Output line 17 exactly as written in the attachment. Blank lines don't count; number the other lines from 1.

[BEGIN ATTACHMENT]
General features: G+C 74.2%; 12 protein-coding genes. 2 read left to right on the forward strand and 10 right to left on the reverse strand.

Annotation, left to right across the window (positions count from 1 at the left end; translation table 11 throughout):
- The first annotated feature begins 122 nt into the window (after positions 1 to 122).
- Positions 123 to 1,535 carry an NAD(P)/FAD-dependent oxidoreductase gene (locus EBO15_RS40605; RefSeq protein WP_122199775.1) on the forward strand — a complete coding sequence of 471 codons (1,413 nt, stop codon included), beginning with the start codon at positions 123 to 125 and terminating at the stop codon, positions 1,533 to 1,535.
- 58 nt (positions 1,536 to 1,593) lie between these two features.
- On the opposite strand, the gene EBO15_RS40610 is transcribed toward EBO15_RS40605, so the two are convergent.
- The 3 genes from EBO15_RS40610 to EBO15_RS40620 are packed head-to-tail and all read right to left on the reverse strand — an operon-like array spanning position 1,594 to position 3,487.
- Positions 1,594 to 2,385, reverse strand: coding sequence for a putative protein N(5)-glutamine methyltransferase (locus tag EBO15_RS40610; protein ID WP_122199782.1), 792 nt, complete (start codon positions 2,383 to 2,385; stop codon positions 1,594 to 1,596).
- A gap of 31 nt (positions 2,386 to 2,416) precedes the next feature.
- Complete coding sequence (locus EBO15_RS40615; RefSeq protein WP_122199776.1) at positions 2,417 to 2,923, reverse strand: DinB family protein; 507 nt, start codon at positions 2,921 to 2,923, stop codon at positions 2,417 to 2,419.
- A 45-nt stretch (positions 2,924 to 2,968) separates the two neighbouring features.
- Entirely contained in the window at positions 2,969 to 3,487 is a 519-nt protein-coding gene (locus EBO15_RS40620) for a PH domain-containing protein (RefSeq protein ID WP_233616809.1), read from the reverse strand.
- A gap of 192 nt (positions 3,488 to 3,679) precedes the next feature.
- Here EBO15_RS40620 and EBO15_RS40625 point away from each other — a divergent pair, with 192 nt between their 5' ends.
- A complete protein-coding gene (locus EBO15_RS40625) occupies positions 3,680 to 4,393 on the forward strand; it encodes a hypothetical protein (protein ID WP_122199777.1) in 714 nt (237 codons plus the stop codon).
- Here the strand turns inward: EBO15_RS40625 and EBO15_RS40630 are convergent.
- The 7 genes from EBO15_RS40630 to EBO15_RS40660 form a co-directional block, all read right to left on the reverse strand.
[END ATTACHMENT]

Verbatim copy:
- The 7 genes from EBO15_RS40630 to EBO15_RS40660 form a co-directional block, all read right to left on the reverse strand.